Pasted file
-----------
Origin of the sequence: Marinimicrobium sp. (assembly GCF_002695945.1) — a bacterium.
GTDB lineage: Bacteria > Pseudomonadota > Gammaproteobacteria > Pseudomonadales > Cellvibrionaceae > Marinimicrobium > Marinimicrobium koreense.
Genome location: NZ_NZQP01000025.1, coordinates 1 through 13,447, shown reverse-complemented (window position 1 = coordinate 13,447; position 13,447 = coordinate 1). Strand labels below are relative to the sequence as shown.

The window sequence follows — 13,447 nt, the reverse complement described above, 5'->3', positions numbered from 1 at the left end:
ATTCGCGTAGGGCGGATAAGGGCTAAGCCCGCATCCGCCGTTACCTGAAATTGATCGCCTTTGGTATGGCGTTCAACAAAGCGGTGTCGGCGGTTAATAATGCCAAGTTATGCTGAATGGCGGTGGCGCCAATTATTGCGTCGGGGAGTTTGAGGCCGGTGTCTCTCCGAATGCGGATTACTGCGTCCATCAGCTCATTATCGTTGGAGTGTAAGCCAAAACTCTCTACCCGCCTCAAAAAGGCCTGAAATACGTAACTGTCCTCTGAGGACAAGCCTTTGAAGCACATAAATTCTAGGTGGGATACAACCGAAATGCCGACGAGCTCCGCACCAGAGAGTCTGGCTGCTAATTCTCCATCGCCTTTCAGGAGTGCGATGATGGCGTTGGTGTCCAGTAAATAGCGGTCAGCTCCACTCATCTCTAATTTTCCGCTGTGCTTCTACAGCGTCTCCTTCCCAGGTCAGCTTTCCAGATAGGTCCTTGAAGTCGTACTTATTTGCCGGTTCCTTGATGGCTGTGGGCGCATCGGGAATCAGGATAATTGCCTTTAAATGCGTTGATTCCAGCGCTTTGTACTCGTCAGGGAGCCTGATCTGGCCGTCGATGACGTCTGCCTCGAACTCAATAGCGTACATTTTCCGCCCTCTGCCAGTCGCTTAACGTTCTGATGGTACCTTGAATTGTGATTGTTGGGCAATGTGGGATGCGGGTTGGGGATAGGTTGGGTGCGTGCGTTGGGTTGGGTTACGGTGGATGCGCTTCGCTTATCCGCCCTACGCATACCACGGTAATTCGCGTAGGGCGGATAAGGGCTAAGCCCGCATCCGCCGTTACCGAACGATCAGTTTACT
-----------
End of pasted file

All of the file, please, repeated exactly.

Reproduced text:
Origin of the sequence: Marinimicrobium sp. (assembly GCF_002695945.1) — a bacterium.
GTDB lineage: Bacteria > Pseudomonadota > Gammaproteobacteria > Pseudomonadales > Cellvibrionaceae > Marinimicrobium > Marinimicrobium koreense.
Genome location: NZ_NZQP01000025.1, coordinates 1 through 13,447, shown reverse-complemented (window position 1 = coordinate 13,447; position 13,447 = coordinate 1). Strand labels below are relative to the sequence as shown.

The window sequence follows — 13,447 nt, the reverse complement described above, 5'->3', positions numbered from 1 at the left end:
ATTCGCGTAGGGCGGATAAGGGCTAAGCCCGCATCCGCCGTTACCTGAAATTGATCGCCTTTGGTATGGCGTTCAACAAAGCGGTGTCGGCGGTTAATAATGCCAAGTTATGCTGAATGGCGGTGGCGCCAATTATTGCGTCGGGGAGTTTGAGGCCGGTGTCTCTCCGAATGCGGATTACTGCGTCCATCAGCTCATTATCGTTGGAGTGTAAGCCAAAACTCTCTACCCGCCTCAAAAAGGCCTGAAATACGTAACTGTCCTCTGAGGACAAGCCTTTGAAGCACATAAATTCTAGGTGGGATACAACCGAAATGCCGACGAGCTCCGCACCAGAGAGTCTGGCTGCTAATTCTCCATCGCCTTTCAGGAGTGCGATGATGGCGTTGGTGTCCAGTAAATAGCGGTCAGCTCCACTCATCTCTAATTTTCCGCTGTGCTTCTACAGCGTCTCCTTCCCAGGTCAGCTTTCCAGATAGGTCCTTGAAGTCGTACTTATTTGCCGGTTCCTTGATGGCTGTGGGCGCATCGGGAATCAGGATAATTGCCTTTAAATGCGTTGATTCCAGCGCTTTGTACTCGTCAGGGAGCCTGATCTGGCCGTCGATGACGTCTGCCTCGAACTCAATAGCGTACATTTTCCGCCCTCTGCCAGTCGCTTAACGTTCTGATGGTACCTTGAATTGTGATTGTTGGGCAATGTGGGATGCGGGTTGGGGATAGGTTGGGTGCGTGCGTTGGGTTGGGTTACGGTGGATGCGCTTCGCTTATCCGCCCTACGCATACCACGGTAATTCGCGTAGGGCGGATAAGGGCTAAGCCCGCATCCGCCGTTACCGAACGATCAGTTTACT